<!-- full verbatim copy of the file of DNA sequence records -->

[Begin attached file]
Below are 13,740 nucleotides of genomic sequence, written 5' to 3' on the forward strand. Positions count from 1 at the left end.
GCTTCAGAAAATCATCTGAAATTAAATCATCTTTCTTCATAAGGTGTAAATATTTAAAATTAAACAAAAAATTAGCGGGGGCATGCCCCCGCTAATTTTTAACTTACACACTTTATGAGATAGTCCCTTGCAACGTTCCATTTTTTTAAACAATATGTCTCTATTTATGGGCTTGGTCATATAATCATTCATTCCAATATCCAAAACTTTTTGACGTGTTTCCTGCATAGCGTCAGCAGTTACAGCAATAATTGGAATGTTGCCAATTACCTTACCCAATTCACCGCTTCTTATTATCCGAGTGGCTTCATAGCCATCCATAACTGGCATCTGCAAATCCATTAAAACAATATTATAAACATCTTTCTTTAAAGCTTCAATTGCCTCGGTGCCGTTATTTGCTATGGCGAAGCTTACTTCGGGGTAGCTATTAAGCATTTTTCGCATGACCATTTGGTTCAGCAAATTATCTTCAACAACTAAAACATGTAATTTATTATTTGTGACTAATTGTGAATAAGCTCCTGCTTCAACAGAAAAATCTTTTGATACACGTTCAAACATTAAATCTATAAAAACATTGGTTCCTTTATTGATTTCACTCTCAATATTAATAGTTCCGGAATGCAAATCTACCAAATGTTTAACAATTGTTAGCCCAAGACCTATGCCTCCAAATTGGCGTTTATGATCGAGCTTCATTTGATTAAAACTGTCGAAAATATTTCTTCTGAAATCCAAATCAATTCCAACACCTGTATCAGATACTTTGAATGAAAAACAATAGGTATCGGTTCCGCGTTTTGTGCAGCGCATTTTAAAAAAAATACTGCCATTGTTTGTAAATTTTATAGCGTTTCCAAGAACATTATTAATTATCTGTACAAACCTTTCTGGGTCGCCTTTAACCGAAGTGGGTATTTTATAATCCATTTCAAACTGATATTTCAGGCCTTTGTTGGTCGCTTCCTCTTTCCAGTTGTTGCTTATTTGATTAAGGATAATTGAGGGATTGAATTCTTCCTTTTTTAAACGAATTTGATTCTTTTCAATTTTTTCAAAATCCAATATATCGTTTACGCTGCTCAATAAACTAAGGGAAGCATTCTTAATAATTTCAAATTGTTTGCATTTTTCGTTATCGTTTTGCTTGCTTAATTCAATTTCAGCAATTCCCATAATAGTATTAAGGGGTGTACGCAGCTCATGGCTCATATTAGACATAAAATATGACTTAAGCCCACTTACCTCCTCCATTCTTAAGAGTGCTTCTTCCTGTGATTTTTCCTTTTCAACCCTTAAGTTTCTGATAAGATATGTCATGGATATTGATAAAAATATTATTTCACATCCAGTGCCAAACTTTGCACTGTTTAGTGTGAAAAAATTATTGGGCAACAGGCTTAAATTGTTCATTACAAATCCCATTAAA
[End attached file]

Below are 13,740 nucleotides of genomic sequence, written 5' to 3' on the forward strand. Positions count from 1 at the left end.
GCTTCAGAAAATCATCTGAAATTAAATCATCTTTCTTCATAAGGTGTAAATATTTAAAATTAAACAAAAAATTAGCGGGGGCATGCCCCCGCTAATTTTTAACTTACACACTTTATGAGATAGTCCCTTGCAACGTTCCATTTTTTTAAACAATATGTCTCTATTTATGGGCTTGGTCATATAATCATTCATTCCAATATCCAAAACTTTTTGACGTGTTTCCTGCATAGCGTCAGCAGTTACAGCAATAATTGGAATGTTGCCAATTACCTTACCCAATTCACCGCTTCTTATTATCCGAGTGGCTTCATAGCCATCCATAACTGGCATCTGCAAATCCATTAAAACAATATTATAAACATCTTTCTTTAAAGCTTCAATTGCCTCGGTGCCGTTATTTGCTATGGCGAAGCTTACTTCGGGGTAGCTATTAAGCATTTTTCGCATGACCATTTGGTTCAGCAAATTATCTTCAACAACTAAAACATGTAATTTATTATTTGTGACTAATTGTGAATAAGCTCCTGCTTCAACAGAAAAATCTTTTGATACACGTTCAAACATTAAATCTATAAAAACATTGGTTCCTTTATTGATTTCACTCTCAATATTAATAGTTCCGGAATGCAAATCTACCAAATGTTTAACAATTGTTAGCCCAAGACCTATGCCTCCAAATTGGCGTTTATGATCGAGCTTCATTTGATTAAAACTGTCGAAAATATTTCTTCTGAAATCCAAATCAATTCCAACACCTGTATCAGATACTTTGAATGAAAAACAATAGGTATCGGTTCCGCGTTTTGTGCAGCGCATTTTAAAAAAAATACTGCCATTGTTTGTAAATTTTATAGCGTTTCCAAGAACATTATTAATTATCTGTACAAACCTTTCTGGGTCGCCTTTAACCGAAGTGGGTATTTTATAATCCATTTCAAACTGATATTTCAGGCCTTTGTTGGTCGCTTCCTCTTTCCAGTTGTTGCTTATTTGATTAAGGATAATTGAGGGATTGAATTCTTCCTTTTTTAAACGAATTTGATTCTTTTCAATTTTTTCAAAATCCAATATATCGTTTACGCTGCTCAATAAACTAAGGGAAGCATTCTTAATAATTTCAAATTGTTTGCATTTTTCGTTATCGTTTTGCTTGCTTAATTCAATTTCAGCAATTCCCATAATAGTATTAAGGGGTGTACGCAGCTCATGGCTCATATTAGACATAAAATATGACTTAAGCCCACTTACCTCCTCCATTCTTAAGAGTGCTTCTTCCTGTGATTTTTCCTTTTCAACCCTTAAGTTTCTGATAAGATATGTCATGGATATTGATAAAAATATTATTTCACATCCAGTGCCAAACTTTGCACTGTTTAGTGTGAAAAAATTATTGGGCAACAGGCTTAAATTGTTCATTACAAATCCCATTAAA